The ideas of exploration and exploitation are central to designing an expedient reinforcement learning system. The word “expedient” is a terminology adapted from the theory of Learning Automata to mean a system in which the Agent (or Automaton) learns the dynamics of the stochastic Environment. In other words, the Agent learns a policy for making actions in a random Environment that is better than pure chance.
In training an Agent to learn in a random Environment, the challenges of exploration and exploitation immediately arise. An Agent receives rewards as it interacts with an Environment in a feedback framework. In order to maximize its rewards, it is typical for the Agent to repeat actions that it tried in the past that produced “favourable” rewards. However, in order to find these actions leading to rewards, the Agent will have to sample from a set of actions and try-out different actions not previously selected. Notice how this idea develops nicely from the “law of effect” in behavioural psychology, where an Agent strengthens mental bonds on actions that produced a reward. In doing so, the Agent must also try-out previously unselected actions; else, it will fail to discover better actions.
Exploration is when an Agent has to sample actions from a set of actions in order to obtain better rewards. Exploitation, on the other hand, is when an Agent takes advantage of what it already knows in repeating actions that lead to “favourable” long-term rewards. The key challenge that arises in designing reinforcement learning systems is in balancing the trade-off between exploration and exploitation. In a stochastic Environment, actions will have to be sampled sufficiently well to obtain an expected reward estimate. An Agent that pursues exploration or exploitation exclusively is bound to be less than expedient. It becomes worse than pure chance (i.e. a randomized agent).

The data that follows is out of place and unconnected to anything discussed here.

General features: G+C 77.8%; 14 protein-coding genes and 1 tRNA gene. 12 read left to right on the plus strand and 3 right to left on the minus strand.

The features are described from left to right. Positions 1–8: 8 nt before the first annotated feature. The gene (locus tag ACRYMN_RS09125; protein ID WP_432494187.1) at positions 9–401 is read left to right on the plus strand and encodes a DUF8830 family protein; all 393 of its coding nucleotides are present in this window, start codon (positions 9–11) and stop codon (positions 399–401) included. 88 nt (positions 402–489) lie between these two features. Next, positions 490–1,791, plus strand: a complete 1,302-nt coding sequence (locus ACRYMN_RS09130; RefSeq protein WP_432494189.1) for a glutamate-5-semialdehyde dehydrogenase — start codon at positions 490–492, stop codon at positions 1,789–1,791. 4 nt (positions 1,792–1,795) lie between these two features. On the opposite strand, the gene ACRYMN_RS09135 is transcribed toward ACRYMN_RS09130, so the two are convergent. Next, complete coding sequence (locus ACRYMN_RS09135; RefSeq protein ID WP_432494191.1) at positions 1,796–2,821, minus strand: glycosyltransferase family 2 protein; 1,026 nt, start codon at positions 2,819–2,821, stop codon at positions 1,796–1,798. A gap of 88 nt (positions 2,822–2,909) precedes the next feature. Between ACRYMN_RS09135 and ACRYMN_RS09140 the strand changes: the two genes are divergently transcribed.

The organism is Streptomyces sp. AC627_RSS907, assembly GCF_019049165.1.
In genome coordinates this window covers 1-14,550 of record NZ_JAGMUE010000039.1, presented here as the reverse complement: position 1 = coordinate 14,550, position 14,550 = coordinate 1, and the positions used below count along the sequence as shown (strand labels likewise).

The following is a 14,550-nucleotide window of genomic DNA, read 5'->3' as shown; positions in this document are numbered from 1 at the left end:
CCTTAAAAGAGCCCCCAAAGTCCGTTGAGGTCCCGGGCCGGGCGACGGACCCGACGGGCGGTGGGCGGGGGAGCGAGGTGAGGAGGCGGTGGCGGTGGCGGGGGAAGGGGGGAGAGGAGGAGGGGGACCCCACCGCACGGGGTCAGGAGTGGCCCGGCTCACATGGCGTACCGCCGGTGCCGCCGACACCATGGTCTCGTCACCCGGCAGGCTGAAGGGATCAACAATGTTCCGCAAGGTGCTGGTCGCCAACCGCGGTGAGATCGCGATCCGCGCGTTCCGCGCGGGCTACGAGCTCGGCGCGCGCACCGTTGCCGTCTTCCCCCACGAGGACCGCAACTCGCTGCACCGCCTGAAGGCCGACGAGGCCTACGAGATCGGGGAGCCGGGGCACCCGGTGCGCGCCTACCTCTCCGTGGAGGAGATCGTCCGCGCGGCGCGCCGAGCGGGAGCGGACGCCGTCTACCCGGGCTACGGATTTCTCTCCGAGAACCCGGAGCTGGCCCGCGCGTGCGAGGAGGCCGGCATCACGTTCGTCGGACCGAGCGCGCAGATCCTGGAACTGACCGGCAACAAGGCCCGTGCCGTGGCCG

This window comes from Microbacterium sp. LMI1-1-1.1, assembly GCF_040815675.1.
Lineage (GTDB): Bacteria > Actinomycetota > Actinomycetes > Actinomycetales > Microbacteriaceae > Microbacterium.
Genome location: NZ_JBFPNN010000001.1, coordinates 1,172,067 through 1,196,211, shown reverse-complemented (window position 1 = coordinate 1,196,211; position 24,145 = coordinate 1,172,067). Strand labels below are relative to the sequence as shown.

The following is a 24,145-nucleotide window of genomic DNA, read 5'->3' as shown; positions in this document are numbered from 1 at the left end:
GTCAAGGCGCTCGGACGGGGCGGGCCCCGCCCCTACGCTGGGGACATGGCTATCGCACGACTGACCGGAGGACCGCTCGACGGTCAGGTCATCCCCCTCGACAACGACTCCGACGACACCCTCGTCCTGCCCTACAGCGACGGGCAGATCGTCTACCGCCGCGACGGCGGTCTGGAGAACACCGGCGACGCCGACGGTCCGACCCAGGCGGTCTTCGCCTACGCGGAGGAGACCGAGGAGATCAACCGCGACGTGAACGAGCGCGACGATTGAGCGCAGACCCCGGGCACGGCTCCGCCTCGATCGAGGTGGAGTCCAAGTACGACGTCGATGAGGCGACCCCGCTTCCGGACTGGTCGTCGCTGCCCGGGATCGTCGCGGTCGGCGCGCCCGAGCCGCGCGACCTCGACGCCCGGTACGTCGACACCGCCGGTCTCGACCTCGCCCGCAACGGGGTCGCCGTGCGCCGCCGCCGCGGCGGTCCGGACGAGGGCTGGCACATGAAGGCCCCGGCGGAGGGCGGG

In a multi-armed bandit problem (MAB) (or n-armed bandits), an Agent makes a choice from a set of actions. This choice results in a numeric reward from the Environment based on the selected action. In this specific case, the nature of the Environment is a stationary probability distribution. By stationary, we mean that the probability distribution is constant (or independent) across all states of the Environment. In other words, the probability distribution is unchanged as the state of the Environment changes. The goal of the Agent in a MAB problem is to maximize the rewards received from the Environment over a specified period.
The MAB problem is an extension of the “one-armed bandit” problem, which is represented as a slot machine in a casino. In the MAB setting, instead of a slot machine with one-lever, we have multi-levers. Each lever corresponds to an action the Agent can play. The goal of the Agent is to make plays that maximize its winnings (i.e. rewards) from the machine. The Agent will have to figure out the best levers (exploration) and then concentrate on the levers (exploitation) that will maximize its returns (i.e. the sum of the rewards).
For each action (i.e. lever) on the machine, there is an expected reward. If this expected reward is known to the Agent, then the problem degenerates into a trivial one, which merely involves picking the action with the highest expected reward. But since the expected rewards for the levers are not known, we have to collate estimates to get an idea of the desirability of each action. For this, the Agent will have to explore to get the average of the rewards for each action. After, it can then exploit its knowledge and choose an action with the highest expected rewards (this is also called selecting a greedy action). As we can see, the Agent has to balance exploring and exploiting actions to maximize the overall long-term reward.
- Narendra, K. S., & Thathachar, M. A. (2012). Learning automata: An introduction. Courier Corporation.
- Sutton, R. S., & Barto, A. G. (1998). Reinforcement learning: An introduction. MIT press.